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Archive for Friday, July 9, 2004

Veterinarian seeks to unseat Republican commissioner

July 9, 2004

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Marguerite Ermeling is continuing her quest to mount an independent campaign for Douglas County Commission.

The Lawrence veterinarian and rural resident has until noon Aug. 2 to complete her efforts to win a spot on the Nov. 2 ballot. To be listed, Ermeling must file a petition with signatures from 767 registered voters living within the commission's 3rd District, which covers much of west Lawrence and all of western Douglas County, including Lecompton.

Campaign organizers said they already had hundreds of signatures and foresaw no problems securing enough to make the ballot.

"I haven't been turned down yet," said Dave Ross, campaign treasurer and petition gatherer. "A lot of people, at least initially, are signing because they say that if she's willing to take a chance, they're willing to give her a chance. They don't even know her positions, but they've signed her petition because it is a democracy and they feel there should be a choice."

Ermeling, owner of Gentle Care Animal Hospital, wants to unseat incumbent Commissioner Jere McElhaney, a Republican and lone official candidate for the seat up for election Nov. 2.

Ermeling's decision to challenge McElhaney came in March, after the commissioner supported plans for a proposed industrial park northeast of the Farmer's Turnpike and the South Lawrence Trafficway. McElhaney's support came despite organized opposition from the Scenic Riverway Community Assn., a collection of nearby residents that includes Ermeling and her husband, Jim Baggett.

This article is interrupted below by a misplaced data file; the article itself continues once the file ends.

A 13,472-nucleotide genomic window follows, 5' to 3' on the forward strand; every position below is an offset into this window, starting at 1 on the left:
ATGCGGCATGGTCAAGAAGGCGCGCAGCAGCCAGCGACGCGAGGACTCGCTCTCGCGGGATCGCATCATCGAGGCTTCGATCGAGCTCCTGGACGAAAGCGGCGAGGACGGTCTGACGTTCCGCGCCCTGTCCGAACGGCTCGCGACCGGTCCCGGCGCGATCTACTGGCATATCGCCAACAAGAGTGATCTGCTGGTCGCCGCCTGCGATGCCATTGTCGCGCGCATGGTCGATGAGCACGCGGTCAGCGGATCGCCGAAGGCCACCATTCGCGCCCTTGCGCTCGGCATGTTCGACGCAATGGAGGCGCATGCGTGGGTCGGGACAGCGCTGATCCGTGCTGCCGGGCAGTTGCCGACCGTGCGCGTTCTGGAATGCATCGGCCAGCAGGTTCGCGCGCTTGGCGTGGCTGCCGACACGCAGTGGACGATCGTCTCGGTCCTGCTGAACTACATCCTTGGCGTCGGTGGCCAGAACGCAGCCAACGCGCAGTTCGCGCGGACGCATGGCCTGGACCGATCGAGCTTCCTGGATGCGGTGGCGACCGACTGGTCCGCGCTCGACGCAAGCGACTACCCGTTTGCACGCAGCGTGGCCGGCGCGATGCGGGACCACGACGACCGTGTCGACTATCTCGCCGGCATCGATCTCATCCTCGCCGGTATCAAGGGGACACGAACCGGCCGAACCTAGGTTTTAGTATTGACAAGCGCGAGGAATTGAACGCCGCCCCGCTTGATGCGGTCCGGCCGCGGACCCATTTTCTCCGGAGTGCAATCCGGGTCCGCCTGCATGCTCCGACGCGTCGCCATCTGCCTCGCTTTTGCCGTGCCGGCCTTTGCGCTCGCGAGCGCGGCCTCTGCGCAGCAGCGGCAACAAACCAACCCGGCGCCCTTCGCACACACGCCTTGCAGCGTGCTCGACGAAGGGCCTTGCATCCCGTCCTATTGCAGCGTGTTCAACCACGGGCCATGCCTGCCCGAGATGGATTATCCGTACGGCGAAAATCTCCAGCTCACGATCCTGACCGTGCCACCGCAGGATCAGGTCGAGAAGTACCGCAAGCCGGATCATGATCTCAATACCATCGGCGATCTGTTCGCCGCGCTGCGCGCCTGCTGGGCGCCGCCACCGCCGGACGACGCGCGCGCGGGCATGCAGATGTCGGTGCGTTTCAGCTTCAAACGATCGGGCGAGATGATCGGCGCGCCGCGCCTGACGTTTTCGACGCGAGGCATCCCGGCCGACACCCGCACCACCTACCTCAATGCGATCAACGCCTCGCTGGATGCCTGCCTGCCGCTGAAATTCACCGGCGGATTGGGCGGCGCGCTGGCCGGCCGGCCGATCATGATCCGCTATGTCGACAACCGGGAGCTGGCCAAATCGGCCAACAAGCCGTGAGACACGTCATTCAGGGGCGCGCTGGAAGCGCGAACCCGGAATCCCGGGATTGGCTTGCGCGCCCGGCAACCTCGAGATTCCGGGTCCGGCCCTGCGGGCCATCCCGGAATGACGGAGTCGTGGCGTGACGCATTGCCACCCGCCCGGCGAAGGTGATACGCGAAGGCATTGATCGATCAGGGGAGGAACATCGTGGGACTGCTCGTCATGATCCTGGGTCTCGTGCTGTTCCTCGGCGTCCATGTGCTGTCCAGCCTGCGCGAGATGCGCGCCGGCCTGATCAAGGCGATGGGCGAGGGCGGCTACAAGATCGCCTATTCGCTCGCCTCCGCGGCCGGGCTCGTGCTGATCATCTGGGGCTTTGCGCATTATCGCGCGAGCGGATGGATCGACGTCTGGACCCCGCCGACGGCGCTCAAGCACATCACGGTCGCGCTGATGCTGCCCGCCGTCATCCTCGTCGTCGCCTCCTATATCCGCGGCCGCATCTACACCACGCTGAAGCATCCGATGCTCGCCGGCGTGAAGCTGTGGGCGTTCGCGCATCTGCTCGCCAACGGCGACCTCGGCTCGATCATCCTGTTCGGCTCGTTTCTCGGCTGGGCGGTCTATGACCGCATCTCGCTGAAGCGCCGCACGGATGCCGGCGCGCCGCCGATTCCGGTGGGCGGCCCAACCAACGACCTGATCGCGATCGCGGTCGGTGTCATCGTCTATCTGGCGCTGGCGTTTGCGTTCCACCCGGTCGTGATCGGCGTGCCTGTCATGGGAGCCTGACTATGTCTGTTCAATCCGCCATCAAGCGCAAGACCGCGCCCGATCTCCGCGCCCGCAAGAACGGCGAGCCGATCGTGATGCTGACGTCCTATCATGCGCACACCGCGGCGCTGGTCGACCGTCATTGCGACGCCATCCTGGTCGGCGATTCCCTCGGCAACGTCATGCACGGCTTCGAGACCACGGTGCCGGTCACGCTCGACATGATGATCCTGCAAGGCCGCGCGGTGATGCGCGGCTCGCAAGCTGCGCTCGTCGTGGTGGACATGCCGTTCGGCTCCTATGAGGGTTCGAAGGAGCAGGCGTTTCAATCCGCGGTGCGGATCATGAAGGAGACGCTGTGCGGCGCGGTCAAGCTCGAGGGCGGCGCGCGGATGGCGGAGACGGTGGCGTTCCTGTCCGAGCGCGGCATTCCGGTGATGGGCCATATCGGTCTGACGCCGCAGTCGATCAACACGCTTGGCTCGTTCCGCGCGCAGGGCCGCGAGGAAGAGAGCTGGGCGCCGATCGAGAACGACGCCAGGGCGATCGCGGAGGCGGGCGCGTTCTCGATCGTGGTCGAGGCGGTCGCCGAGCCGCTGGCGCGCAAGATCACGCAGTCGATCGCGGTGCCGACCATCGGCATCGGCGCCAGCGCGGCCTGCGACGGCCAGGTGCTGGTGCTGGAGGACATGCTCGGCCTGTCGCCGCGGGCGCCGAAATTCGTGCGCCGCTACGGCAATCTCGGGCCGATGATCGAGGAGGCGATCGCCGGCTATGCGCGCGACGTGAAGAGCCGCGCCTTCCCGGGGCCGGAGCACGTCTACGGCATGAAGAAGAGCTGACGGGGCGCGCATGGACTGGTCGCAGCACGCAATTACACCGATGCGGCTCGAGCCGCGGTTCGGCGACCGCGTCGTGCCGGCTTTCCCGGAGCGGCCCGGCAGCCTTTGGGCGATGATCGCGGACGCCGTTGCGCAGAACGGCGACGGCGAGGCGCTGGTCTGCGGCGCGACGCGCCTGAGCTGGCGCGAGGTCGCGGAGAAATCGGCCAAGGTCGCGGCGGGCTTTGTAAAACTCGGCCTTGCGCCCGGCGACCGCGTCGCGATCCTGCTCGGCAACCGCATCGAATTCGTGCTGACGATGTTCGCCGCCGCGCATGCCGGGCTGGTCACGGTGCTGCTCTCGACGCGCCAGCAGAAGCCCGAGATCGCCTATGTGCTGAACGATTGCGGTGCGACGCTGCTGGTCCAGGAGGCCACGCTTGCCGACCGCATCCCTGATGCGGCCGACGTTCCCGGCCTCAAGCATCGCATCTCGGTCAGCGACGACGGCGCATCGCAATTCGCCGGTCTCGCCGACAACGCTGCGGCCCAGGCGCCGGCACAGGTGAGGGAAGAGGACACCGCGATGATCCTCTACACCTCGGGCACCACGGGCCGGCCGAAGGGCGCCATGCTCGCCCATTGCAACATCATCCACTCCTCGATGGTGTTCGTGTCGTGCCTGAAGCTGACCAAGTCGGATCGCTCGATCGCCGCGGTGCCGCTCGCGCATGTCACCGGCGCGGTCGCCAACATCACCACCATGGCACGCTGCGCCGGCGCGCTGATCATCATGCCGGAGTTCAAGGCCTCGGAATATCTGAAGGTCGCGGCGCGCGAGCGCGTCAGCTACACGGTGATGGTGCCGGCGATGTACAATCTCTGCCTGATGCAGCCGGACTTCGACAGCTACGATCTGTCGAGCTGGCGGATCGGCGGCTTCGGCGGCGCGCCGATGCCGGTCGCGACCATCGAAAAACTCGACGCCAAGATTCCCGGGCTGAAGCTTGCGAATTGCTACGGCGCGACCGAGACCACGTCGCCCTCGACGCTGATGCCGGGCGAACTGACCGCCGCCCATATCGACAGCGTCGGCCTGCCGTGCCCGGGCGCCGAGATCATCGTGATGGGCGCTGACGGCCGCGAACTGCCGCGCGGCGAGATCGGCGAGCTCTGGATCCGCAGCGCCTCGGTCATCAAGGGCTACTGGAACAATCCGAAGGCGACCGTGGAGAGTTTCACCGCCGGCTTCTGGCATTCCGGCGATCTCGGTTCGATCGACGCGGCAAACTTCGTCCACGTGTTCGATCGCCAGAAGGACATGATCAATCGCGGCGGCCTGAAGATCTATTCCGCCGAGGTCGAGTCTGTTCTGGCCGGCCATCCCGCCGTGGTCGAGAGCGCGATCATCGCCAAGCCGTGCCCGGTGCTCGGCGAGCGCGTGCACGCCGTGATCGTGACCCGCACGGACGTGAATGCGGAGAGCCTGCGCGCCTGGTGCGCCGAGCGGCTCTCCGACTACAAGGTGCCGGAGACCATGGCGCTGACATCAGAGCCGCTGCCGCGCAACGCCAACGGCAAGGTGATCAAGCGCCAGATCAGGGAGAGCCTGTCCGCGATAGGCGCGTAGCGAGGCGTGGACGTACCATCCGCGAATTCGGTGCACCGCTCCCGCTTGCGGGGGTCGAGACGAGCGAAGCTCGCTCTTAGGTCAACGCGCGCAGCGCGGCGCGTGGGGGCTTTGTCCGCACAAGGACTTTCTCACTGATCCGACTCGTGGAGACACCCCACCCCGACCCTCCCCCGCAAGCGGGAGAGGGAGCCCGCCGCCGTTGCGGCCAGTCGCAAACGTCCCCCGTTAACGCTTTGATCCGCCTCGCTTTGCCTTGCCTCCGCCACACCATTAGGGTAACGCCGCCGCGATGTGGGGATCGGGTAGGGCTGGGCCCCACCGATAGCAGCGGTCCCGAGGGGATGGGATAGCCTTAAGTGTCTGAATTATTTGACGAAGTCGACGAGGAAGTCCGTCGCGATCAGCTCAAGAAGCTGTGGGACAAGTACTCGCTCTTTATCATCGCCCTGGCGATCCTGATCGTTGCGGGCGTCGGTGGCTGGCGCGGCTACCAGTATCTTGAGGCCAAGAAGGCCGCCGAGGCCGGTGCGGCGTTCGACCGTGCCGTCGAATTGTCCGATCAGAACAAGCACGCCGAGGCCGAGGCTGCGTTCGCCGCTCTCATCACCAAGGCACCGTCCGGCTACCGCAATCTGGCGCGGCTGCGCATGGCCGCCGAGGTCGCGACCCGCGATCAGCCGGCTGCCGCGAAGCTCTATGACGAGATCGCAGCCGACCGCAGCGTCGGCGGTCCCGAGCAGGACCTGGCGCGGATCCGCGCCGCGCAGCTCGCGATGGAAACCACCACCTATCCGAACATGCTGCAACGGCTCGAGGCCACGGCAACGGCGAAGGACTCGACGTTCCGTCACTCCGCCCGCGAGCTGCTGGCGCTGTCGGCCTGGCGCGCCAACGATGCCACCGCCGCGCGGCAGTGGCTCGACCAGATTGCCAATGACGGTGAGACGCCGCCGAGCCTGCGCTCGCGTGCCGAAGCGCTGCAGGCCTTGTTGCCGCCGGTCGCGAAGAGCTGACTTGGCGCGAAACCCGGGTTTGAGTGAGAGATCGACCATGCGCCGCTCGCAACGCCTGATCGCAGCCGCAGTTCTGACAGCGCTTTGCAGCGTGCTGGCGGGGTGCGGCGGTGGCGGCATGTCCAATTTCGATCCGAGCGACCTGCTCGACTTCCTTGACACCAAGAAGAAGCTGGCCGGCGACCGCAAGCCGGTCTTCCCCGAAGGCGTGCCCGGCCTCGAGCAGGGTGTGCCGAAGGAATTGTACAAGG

"All citizens of Douglas County need a commissioner who will listen to the will of the people," Ermeling said.

Ermeling said she was focusing her campaign on three issues:

  • Rural planning. "Land use options should be preserved without sacrificing good planning," she said.


  • Regional transportation and traffic planning. Ermeling supports working with local and state governments to create a broad vision for roads and other transportation issues in the county, rather than allowing developers to drive needs with specific projects.
  • Boosting employment. Ermeling wants to identify sites for future development now, rather than wait for isolated proposals to be considered individually. "Jobs come with building broad support for business development," she said.

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